A year ago today I awoke from a fitful night’s sleep. For the past few days I had been suffering from what I thought was heartburn. It was worse at night, and I had been sleeping poorly since it started.
Normal heartburn medicine had no effect. At 24 weeks’ pregnant, I thought heartburn was a normal part of having a baby. I had never been pregnant before, nor had I had heartburn. I did not know any different.
I called in to work sick. I felt utterly rotten. I had a routine midwife appointment later that day, where I was going to beg for stronger, prescription heartburn medicine. All I needed was for the heartburn to subside, and for a decent night’s sleep, I thought. I would then be right as rain and would potter along as planned for the remaining 16 weeks until I got to meet my baby boy.
The majority of the day was spent feeling rather sorry for myself, huddled on the sofa under my favourite snuggly blanket. I stroked my bump, and chatted to my baby as I did every day. I watched the Winter Olympics – it was luge or bobsleigh that day. My memory is hazy on the details, but I remember enjoying watching people hurtle down mountain tunnels at incredible speed.
Even though I was feeling so rotten, they were actually my last moments relaxing as a pregnant woman. An excited (though nauseous) expectant mother.
Late afternoon, I got myself ready to go to the midwife. Martin came with me, as he did to all appointments. I grabbed my handbag, making sure my notes were in there. I needed a wee, but saved it for the sample I’d need to get once I arrived.
I thought I would be out of the house for about an hour. In no time at all, I would be back on the sofa under my blanket watching the Olympics. Even better, I would have medicine that would make the awful heartburn go away.
It didn’t work out that way. The wee sample suggested a serious problem, as did my ridiculously high blood pressure. I got sent straight to hospital. No passing ‘Go’, or collecting £200.
I was a lot longer than an hour away from home. Six weeks away from home, in fact.
Most of you will know the story, but for the benefit of those who don’t soon arrival at hospital I was diagnosed with the rare, life-threatening pregnancy complications pre-eclampsia and HELLP syndrome. The only cure is for the baby to be born. I was so sick the doctors thought my baby would have to be born that night. He wasn’t born that night thankfully, giving him an extra few precious days inside my tummy.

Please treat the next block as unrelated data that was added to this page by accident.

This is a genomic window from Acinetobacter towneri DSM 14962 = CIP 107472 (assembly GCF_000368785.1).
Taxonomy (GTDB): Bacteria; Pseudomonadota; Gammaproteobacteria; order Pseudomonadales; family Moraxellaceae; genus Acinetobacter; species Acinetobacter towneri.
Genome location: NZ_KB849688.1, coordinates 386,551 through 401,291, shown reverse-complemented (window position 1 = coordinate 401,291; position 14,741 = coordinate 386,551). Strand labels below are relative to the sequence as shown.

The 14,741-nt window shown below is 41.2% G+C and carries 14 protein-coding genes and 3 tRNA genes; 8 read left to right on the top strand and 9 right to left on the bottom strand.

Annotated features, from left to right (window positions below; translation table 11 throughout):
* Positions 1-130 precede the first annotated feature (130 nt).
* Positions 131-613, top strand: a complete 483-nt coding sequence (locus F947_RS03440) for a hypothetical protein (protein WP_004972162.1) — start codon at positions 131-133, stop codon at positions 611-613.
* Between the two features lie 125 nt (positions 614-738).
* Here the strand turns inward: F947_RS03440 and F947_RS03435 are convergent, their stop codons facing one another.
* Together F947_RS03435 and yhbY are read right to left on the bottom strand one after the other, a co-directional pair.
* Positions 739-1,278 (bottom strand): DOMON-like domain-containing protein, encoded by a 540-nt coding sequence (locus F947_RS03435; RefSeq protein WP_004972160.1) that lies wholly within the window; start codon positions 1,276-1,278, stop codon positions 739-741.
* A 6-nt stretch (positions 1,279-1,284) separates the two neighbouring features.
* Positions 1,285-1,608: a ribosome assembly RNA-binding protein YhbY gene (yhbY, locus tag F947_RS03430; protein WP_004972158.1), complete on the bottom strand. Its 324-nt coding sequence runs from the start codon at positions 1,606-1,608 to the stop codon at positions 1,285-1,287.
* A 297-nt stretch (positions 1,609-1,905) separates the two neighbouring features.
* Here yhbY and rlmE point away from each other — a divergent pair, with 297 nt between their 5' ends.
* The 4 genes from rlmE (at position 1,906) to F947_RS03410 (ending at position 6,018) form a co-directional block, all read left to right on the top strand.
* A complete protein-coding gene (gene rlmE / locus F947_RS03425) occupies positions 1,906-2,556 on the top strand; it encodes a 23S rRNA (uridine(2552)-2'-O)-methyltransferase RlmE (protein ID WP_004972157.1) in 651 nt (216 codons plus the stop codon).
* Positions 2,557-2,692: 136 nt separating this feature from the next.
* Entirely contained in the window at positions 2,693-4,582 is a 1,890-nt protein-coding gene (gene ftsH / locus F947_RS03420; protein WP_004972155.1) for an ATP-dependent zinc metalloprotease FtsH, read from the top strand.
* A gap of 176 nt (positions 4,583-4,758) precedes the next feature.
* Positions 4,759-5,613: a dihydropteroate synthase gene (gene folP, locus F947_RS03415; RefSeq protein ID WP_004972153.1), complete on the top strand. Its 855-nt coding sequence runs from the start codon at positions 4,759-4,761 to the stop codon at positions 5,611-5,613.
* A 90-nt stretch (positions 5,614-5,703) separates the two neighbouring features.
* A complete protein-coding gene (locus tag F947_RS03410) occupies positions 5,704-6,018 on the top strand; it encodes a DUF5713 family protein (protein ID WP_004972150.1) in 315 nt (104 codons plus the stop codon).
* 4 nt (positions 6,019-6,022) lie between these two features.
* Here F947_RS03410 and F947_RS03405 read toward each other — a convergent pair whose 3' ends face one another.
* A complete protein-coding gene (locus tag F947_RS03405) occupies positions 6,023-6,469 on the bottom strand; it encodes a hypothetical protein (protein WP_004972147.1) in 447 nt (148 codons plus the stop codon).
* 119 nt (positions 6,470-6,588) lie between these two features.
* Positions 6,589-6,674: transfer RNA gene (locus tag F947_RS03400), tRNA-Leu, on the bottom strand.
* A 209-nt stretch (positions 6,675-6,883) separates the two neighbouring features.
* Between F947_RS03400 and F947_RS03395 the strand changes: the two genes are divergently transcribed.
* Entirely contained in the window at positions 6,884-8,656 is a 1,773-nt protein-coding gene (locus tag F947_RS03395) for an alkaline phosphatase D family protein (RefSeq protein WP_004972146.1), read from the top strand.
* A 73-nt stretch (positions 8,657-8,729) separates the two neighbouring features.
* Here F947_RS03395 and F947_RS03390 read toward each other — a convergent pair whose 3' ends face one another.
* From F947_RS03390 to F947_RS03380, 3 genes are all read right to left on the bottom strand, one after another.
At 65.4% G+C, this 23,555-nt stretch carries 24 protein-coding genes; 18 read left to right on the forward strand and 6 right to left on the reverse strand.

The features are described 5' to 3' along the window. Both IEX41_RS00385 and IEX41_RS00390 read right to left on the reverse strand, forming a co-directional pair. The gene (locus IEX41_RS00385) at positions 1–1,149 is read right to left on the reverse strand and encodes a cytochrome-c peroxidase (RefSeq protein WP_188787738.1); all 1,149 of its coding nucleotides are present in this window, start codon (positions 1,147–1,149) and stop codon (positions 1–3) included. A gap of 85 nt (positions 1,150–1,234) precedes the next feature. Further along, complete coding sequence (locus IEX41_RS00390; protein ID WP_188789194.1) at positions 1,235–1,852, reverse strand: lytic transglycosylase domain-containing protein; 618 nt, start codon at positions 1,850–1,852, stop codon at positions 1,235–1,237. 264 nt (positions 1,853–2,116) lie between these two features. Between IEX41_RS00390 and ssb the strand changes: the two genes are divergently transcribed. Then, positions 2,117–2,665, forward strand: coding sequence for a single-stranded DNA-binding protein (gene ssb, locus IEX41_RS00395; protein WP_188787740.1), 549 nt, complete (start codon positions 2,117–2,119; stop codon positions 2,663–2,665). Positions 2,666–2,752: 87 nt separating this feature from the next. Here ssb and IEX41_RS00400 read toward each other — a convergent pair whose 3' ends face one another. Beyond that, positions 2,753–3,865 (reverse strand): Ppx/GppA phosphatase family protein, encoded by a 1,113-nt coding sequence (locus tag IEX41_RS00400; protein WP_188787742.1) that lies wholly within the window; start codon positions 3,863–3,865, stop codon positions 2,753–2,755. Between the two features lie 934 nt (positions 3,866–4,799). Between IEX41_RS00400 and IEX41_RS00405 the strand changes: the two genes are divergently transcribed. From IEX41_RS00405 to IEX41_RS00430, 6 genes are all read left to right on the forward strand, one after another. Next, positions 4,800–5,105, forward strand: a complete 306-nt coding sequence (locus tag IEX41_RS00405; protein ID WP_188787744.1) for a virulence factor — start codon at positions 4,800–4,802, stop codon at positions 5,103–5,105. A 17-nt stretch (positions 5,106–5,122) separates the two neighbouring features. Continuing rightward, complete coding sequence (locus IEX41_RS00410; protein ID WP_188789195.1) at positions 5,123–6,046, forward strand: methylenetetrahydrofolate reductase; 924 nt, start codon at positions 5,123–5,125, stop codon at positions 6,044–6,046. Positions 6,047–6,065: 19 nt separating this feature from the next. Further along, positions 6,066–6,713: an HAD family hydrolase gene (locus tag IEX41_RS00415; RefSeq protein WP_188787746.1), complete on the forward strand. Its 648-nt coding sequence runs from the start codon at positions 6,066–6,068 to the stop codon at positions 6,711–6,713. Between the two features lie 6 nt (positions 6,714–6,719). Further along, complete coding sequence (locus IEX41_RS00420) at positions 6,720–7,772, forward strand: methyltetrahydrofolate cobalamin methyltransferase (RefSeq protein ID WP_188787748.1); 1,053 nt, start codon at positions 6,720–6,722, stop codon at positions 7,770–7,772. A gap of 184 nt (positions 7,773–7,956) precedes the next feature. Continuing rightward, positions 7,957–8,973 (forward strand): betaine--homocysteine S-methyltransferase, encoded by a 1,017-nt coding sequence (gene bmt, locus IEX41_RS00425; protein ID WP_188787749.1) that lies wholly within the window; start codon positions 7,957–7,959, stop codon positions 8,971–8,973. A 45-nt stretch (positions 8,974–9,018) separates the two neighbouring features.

But even given those few extra days, Hugo was born too early. Far too early.
Blissfully, I was away with the fairies for the worst of the time as an inpatient, thanks to the cocktail of drugs I was on. Martin bore the brunt of the terror, as did my family and friends. I had no idea how seriously ill I was. My focus was on my baby. It only hit me much later, after Hugo had died.
A year ago today, my life changed completely and irrevocably. Our innocence ended. It turned out that bad things happen not only to ‘other people’. They can happen to us, too.
A year ago today, I learnt that life can change in an instant.
Life can change for the worse. I nearly died, Martin nearly had to face returning home alone.
Our precious son fought so hard. I cried all the time. I missed Hugo. I missed him being in my tummy, where he belonged and where he should have still been. I missed being pregnant. I hated being apart from him, even though we spent as much time as was possible with him. I missed the third trimester of my pregnancy, looking forward to his birth. I missed all the things I was looking forward to doing with my new baby, and his daddy.
We returned home without Hugo.
I missed Hugo even more. Not being able to visit him in his incubator. No cares, no singing, no reading, no cuddles. No hope.
I am nostalgic for my dreams for the future. Dreams untarnished by heartbreak, fear, terror.
Mostly, life has just changed. Not better, or worse as such. Different. Fewer expectations; less patience, yet more patience; more determination, yet a greater appreciation of my limits.
A year ago today, I woke up as any other pregnant woman. Unremarkable in the grand scheme of things. I thought I was pretty special of course; I loved being pregnant, pregnancy was so special to me. Knowing a brand-new life that I had helped make was growing inside me.
Happy and healthy, both my baby and me.
Such a simple concept, so greatly missed.